Tampa Bay Rays keep up best-in-bigs play into May

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American League East vernacular will always be articulated by the New York Yankees and Boston Red Sox. The rivals have long been the dominant organizations that contend for the division title, and if they don’t, it’s their demise that becomes the topic.

This year, however, the surprising and talented Tampa Bay Rays have stolen the headlines after opening the campaign with a Major League best 21-12 record, through Sunday. Heading into their Interleague series with the Arizona Diamondbacks, the Rays held a two-game lead over the Yankees after going 5-3 during a 10-day road trip that toured through Boston, Kansas City and Baltimore and included three rainouts.

The crazy thing about this team, which has turned a rather low profit of $250 for $100 bettors because of several losses when laying bigger prices, is its unorthodox way of earning victories. No matter what you’re seeing, the Rays have found as many creative ways to win this season. And that’s what makes them dangerous, not to mention difficult to handicap.

Since last season, the Tampa Bay has been a team that’s been bullish with its bullpen starts, giving the nod to relievers for a lot of games. And even now, when you look at its rotation, there really is only three true starting pitchers on staff: Blake Snell, Charlie Morton and Tyler Glasnow.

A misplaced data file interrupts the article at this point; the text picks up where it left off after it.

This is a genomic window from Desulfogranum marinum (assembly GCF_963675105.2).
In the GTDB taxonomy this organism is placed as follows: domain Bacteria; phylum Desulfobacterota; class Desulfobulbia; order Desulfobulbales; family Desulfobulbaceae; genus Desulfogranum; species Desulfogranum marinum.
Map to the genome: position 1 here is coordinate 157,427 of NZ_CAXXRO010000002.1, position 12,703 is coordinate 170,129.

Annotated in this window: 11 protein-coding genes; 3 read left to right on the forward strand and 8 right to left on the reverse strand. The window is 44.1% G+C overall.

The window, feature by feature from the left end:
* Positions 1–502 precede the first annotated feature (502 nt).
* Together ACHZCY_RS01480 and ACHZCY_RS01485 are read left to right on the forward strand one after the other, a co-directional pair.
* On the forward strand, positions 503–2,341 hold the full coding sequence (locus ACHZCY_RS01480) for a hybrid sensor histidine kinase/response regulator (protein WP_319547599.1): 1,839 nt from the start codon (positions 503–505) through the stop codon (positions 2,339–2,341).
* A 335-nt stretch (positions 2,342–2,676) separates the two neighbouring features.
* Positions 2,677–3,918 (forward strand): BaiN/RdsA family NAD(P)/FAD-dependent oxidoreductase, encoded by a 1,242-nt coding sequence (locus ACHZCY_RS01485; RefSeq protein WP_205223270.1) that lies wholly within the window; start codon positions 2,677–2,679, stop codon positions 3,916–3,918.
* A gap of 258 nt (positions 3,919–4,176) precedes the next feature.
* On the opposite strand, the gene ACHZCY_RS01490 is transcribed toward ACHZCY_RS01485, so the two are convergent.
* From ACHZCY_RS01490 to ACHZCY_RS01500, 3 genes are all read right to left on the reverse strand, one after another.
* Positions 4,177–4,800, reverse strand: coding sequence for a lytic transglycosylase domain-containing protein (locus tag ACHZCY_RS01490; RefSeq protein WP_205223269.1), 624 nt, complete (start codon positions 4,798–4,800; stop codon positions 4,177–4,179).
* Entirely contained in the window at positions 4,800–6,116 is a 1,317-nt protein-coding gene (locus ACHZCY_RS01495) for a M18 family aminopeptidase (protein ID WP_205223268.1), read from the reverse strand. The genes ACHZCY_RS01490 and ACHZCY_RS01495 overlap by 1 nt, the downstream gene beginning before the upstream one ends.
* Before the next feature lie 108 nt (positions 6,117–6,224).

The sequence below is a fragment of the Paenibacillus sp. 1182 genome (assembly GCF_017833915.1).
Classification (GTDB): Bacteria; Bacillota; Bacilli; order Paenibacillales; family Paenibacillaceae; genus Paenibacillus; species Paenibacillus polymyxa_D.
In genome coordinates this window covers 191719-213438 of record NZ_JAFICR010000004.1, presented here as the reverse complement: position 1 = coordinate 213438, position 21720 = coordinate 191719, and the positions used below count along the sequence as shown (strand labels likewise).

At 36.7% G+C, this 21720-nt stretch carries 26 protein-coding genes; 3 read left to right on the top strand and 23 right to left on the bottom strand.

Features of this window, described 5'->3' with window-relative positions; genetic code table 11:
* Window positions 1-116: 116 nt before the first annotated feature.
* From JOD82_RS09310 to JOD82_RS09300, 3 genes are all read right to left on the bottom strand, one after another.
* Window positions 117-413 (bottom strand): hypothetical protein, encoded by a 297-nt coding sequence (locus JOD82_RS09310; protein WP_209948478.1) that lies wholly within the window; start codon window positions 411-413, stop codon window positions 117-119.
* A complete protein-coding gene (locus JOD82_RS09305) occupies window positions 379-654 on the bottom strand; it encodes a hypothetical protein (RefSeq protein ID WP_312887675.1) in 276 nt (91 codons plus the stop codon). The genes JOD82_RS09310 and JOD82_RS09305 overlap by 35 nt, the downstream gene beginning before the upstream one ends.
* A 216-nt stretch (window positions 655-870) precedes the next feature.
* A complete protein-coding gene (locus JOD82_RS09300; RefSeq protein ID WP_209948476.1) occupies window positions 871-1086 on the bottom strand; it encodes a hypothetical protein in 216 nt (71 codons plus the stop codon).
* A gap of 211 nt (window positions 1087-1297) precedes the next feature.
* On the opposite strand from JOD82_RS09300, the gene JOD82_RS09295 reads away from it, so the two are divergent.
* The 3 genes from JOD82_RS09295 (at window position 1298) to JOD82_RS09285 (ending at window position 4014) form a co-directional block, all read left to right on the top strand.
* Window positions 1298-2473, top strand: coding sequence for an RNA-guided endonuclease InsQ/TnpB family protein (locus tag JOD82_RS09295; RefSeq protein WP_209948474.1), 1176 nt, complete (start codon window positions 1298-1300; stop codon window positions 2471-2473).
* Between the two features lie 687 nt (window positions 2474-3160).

And here’s where it gets scarier about a team building its staff success around the bullpen, the Rays led the majors with a 2.99 ERA. As of Monday, they were the only team that had a staff ERA lower than 3. It’s not surprising the relief staff has been just as stellar as the starting rotation, since they set the all-time MLB single-season record last season for most no-decisions by a starter (91) and most wins by a reliever (55).

Tampa Bay’s pitchers have done an excellent job at keeping the ball in the park, allowing just 31 home runs, tied for second-lowest in the bigs heading into their series with the Diamondbacks. And that’s saying something, considering March and April 2019 watched more balls leave the park – 1,144 home runs – than any month in baseball history. An average of 2.62 homers per game were hit, one of the highest monthly rates in Major League history.

Through Monday, the Rays were allowing an average of 0.93 per game.

And they’re not hitting many out, either, with just 39 of their own, an average of 1.18 per game.

Instead, they’re manufacturing runs with a steady diet of basehits, and thievery on the basepaths. Through Sunday’s games, Tampa Bay ranked 11th in batting average (.252), 14th in basehits (283), 13th in extra basehits (110) — including 13 triples, second-best in the bigs — and sixth in stolen bases with 22.

Their first seven games stayed under the posted total, and they won five of them. Since then, thanks to their offense coming to life, the Rays are 13-12-1 over after the final three games of their recent road trip stayed low.

This weekend the Rays entertain New York in an intriguing three-game set at Tropicana Field, a series they’ll be looking to infiltrate the A.L. East vernacular by making a statement in the teams’ first clash of the season.

Thursday